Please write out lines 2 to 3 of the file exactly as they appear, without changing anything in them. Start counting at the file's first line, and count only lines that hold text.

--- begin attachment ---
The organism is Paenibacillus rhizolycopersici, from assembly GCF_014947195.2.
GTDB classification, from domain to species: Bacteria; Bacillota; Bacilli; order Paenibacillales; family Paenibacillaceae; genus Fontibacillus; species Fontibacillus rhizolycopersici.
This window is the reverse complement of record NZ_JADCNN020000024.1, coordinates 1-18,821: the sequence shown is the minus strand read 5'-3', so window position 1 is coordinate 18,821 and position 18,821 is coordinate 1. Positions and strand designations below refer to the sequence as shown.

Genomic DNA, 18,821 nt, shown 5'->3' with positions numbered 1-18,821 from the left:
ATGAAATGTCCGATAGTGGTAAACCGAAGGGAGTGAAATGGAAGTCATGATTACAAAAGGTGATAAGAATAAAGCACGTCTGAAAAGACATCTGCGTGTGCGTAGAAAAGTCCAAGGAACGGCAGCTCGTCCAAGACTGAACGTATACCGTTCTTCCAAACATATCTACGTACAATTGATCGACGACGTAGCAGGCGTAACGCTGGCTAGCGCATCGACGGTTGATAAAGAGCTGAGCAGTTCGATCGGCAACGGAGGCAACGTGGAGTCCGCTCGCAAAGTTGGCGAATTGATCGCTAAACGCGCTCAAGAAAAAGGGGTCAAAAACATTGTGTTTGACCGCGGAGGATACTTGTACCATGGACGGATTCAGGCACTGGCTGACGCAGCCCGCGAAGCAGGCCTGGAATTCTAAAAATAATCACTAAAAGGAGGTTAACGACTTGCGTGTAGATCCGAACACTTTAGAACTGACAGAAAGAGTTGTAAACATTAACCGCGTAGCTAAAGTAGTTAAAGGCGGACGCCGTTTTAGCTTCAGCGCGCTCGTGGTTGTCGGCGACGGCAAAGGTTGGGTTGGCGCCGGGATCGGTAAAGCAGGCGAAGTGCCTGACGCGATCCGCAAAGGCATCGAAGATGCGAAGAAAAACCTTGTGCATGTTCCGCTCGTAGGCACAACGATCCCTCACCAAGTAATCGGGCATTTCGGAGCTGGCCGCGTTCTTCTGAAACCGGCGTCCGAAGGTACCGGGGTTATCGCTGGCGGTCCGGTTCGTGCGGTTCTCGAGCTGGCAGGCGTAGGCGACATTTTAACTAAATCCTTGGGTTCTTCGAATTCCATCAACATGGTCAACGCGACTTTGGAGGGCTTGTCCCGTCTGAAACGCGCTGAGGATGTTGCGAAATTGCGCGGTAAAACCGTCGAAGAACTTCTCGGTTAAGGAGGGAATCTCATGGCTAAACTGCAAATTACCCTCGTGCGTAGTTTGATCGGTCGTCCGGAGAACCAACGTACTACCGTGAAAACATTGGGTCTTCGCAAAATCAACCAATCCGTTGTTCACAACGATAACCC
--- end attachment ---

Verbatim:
GTDB classification, from domain to species: Bacteria; Bacillota; Bacilli; order Paenibacillales; family Paenibacillaceae; genus Fontibacillus; species Fontibacillus rhizolycopersici.
This window is the reverse complement of record NZ_JADCNN020000024.1, coordinates 1-18,821: the sequence shown is the minus strand read 5'-3', so window position 1 is coordinate 18,821 and position 18,821 is coordinate 1. Positions and strand designations below refer to the sequence as shown.